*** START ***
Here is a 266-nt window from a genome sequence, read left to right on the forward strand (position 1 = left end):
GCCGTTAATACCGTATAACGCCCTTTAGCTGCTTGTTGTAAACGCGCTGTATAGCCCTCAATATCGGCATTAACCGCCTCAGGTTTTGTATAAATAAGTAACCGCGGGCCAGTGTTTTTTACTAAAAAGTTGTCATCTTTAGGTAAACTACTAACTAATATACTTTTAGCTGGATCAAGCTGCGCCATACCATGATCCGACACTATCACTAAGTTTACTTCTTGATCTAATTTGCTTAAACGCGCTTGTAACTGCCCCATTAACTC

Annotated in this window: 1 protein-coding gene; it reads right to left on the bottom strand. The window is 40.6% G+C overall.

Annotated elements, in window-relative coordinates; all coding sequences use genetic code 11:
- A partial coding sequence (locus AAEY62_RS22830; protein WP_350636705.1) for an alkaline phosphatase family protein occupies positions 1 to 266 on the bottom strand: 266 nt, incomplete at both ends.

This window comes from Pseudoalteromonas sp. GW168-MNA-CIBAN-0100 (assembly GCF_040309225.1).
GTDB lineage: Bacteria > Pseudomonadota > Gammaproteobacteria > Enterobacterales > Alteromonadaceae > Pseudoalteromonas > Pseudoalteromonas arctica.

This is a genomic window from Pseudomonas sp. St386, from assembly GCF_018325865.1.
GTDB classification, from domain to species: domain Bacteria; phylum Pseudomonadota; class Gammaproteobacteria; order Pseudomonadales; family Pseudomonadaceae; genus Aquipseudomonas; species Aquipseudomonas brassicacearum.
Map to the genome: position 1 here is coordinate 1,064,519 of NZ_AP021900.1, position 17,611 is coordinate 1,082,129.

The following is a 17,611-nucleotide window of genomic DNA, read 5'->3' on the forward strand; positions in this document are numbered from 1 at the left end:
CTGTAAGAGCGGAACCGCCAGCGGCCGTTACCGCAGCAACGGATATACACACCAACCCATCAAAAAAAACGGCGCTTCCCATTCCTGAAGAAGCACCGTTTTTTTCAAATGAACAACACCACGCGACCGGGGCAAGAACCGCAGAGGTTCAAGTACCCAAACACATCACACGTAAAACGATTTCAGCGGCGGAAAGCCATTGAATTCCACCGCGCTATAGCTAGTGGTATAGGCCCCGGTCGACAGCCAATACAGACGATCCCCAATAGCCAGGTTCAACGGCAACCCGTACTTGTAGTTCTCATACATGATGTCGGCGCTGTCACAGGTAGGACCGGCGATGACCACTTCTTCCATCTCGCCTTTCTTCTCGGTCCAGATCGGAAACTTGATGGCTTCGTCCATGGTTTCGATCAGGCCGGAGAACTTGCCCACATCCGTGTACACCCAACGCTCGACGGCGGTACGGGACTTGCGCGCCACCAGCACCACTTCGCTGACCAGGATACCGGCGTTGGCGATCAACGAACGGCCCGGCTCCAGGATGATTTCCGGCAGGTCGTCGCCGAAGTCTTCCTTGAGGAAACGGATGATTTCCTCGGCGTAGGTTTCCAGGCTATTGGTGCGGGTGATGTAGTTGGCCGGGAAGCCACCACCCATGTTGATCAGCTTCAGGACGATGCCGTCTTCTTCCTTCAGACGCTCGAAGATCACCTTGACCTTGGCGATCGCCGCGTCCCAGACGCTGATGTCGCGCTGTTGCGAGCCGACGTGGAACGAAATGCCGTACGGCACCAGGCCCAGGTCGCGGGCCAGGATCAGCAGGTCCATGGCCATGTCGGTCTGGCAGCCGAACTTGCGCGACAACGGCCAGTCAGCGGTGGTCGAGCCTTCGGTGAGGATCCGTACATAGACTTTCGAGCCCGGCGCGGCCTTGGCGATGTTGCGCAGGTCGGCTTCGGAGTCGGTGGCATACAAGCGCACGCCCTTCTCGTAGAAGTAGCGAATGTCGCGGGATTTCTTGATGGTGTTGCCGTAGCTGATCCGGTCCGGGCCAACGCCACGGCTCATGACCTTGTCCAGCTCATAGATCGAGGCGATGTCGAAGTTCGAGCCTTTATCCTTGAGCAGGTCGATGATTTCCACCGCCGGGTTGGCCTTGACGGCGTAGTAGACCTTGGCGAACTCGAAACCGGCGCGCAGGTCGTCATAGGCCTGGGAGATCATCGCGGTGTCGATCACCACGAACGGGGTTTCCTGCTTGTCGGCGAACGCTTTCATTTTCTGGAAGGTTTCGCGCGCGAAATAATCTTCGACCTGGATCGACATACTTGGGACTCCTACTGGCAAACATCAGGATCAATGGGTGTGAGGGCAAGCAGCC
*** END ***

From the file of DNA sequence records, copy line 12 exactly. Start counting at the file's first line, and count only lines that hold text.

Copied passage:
CTGTAAGAGCGGAACCGCCAGCGGCCGTTACCGCAGCAACGGATATACACACCAACCCATCAAAAAAAACGGCGCTTCCCATTCCTGAAGAAGCACCGTTTTTTTCAAATGAACAACACCACGCGACCGGGGCAAGAACCGCAGAGGTTCAAGTACCCAAACACATCACACGTAAAACGATTTCAGCGGCGGAAAGCCATTGAATTCCACCGCGCTATAGCTAGTGGTATAGGCCCCGGTCGACAGCCAATACAGACGATCCCCAATAGCCAGGTTCAACGGCAACCCGTACTTGTAGTTCTCATACATGATGTCGGCGCTGTCACAGGTAGGACCGGCGATGACCACTTCTTCCATCTCGCCTTTCTTCTCGGTCCAGATCGGAAACTTGATGGCTTCGTCCATGGTTTCGATCAGGCCGGAGAACTTGCCCACATCCGTGTACACCCAACGCTCGACGGCGGTACGGGACTTGCGCGCCACCAGCACCACTTCGCTGACCAGGATACCGGCGTTGGCGATCAACGAACGGCCCGGCTCCAGGATGATTTCCGGCAGGTCGTCGCCGAAGTCTTCCTTGAGGAAACGGATGATTTCCTCGGCGTAGGTTTCCAGGCTATTGGTGCGGGTGATGTAGTTGGCCGGGAAGCCACCACCCATGTTGATCAGCTTCAGGACGATGCCGTCTTCTTCCTTCAGACGCTCGAAGATCACCTTGACCTTGGCGATCGCCGCGTCCCAGACGCTGATGTCGCGCTGTTGCGAGCCGACGTGGAACGAAATGCCGTACGGCACCAGGCCCAGGTCGCGGGCCAGGATCAGCAGGTCCATGGCCATGTCGGTCTGGCAGCCGAACTTGCGCGACAACGGCCAGTCAGCGGTGGTCGAGCCTTCGGTGAGGATCCGTACATAGACTTTCGAGCCCGGCGCGGCCTTGGCGATGTTGCGCAGGTCGGCTTCGGAGTCGGTGGCATACAAGCGCACGCCCTTCTCGTAGAAGTAGCGAATGTCGCGGGATTTCTTGATGGTGTTGCCGTAGCTGATCCGGTCCGGGCCAACGCCACGGCTCATGACCTTGTCCAGCTCATAGATCGAGGCGATGTCGAAGTTCGAGCCTTTATCCTTGAGCAGGTCGATGATTTCCACCGCCGGGTTGGCCTTGACGGCGTAGTAGACCTTGGCGAACTCGAAACCGGCGCGCAGGTCGTCATAGGCCTGGGAGATCATCGCGGTGTCGATCACCACGAACGGGGTTTCCTGCTTGTCGGCGAACGCTTTCATTTTCTGGAAGGTTTCGCGCGCGAAATAATCTTCGACCTGGATCGACATACTTGGGACTCCTACTGGCAAACATCAGGATCAATGGGTGTGAGGGCAAGCAGCC